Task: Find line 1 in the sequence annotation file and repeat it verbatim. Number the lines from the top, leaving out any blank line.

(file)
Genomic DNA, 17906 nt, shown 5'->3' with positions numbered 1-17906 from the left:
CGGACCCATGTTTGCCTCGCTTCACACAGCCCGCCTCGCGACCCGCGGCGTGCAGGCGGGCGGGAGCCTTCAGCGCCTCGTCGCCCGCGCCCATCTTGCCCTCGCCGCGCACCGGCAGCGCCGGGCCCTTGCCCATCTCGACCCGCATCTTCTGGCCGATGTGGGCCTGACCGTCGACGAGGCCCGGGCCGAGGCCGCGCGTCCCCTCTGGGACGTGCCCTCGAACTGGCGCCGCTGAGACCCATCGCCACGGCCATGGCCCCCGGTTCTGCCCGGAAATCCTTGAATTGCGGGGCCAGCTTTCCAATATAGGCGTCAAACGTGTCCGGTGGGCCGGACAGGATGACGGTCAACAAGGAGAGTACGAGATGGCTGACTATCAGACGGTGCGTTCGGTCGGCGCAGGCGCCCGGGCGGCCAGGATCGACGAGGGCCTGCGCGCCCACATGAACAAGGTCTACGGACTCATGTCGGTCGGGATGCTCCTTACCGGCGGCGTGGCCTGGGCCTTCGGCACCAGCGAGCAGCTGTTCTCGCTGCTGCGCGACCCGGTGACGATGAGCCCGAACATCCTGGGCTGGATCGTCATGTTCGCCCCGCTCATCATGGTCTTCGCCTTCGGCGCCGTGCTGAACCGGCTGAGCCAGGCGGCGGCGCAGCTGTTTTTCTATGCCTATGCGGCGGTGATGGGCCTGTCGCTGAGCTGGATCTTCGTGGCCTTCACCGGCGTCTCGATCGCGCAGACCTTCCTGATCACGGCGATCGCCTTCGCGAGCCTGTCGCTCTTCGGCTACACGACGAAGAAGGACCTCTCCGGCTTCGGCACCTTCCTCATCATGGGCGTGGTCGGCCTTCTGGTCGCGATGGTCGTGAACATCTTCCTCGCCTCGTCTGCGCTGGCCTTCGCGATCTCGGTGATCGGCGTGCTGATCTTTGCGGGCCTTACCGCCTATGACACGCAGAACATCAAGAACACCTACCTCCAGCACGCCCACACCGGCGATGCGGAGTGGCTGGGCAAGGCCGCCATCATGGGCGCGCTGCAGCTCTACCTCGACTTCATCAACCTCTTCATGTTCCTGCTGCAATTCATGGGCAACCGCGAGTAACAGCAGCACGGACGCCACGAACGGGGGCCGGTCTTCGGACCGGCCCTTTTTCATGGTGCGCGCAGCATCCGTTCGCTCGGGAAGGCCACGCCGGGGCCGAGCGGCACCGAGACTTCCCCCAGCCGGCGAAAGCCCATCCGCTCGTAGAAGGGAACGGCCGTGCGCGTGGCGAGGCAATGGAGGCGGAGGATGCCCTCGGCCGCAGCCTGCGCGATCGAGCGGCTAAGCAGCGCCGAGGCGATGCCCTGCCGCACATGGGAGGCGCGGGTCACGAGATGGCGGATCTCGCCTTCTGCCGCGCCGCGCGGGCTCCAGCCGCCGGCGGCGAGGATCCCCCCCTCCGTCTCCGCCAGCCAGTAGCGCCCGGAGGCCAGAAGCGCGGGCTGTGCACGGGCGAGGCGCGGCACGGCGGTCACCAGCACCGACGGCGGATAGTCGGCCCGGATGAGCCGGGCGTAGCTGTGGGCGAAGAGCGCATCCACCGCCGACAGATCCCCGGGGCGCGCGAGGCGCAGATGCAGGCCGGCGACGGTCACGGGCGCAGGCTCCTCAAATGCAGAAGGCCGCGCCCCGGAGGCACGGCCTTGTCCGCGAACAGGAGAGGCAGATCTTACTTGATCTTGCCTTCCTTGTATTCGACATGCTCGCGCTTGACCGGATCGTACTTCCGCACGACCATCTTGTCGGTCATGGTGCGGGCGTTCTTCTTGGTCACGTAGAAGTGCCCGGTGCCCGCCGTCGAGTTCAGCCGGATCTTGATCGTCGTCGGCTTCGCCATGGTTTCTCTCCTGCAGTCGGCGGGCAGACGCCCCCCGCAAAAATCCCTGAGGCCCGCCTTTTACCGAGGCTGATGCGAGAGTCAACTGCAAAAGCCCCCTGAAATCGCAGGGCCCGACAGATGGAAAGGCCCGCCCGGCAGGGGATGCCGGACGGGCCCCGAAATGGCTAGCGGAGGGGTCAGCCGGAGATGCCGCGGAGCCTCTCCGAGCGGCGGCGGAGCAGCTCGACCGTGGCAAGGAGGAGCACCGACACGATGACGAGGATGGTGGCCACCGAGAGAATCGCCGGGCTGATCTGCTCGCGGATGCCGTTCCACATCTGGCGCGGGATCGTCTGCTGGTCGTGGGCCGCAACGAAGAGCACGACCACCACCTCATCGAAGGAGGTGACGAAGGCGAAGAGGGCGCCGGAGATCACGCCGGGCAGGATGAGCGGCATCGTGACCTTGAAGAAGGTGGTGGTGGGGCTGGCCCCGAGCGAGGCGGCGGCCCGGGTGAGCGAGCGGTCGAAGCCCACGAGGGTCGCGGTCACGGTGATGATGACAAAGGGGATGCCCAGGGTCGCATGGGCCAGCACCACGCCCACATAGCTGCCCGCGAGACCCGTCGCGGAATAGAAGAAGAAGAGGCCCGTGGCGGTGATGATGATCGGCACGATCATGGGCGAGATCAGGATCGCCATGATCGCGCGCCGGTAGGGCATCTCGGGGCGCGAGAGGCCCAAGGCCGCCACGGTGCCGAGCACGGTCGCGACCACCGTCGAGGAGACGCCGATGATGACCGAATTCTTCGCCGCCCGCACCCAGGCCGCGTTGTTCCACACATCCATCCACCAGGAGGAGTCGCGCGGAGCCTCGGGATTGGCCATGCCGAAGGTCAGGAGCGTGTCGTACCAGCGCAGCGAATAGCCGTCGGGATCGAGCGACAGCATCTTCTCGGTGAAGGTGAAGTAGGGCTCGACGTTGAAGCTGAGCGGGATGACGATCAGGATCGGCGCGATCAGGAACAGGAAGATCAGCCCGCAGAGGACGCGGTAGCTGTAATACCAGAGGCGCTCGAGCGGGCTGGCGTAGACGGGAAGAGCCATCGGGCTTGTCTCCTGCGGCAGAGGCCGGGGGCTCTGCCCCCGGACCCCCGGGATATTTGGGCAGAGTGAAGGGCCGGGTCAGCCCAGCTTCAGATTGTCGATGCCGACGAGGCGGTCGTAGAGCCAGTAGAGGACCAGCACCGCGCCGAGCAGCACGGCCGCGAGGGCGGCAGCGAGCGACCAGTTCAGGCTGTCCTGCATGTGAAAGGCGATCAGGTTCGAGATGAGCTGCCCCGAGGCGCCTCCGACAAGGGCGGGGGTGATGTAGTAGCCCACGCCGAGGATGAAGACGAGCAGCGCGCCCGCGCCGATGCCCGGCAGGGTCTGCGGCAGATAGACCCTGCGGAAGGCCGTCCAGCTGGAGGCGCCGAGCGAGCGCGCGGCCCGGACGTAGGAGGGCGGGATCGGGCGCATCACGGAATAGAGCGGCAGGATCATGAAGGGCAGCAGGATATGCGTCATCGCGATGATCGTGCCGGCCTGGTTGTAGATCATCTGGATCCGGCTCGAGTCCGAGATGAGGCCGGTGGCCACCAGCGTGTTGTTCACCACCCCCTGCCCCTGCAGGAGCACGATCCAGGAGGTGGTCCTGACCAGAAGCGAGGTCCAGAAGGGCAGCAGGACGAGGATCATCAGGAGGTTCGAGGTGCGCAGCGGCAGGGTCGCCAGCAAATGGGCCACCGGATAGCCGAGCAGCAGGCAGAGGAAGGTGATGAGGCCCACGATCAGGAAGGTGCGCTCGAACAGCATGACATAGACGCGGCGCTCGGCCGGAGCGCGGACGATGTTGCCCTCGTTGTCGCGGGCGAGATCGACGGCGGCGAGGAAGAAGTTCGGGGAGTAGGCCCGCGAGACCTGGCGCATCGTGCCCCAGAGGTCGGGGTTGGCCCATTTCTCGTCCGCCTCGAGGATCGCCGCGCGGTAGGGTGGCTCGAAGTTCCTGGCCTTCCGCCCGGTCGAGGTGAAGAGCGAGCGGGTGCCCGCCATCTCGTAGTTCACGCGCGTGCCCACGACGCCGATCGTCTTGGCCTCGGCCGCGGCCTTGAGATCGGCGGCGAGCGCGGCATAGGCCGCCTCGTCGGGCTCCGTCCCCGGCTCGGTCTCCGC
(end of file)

Genomic DNA, 17906 nt, shown 5'->3' with positions numbered 1-17906 from the left: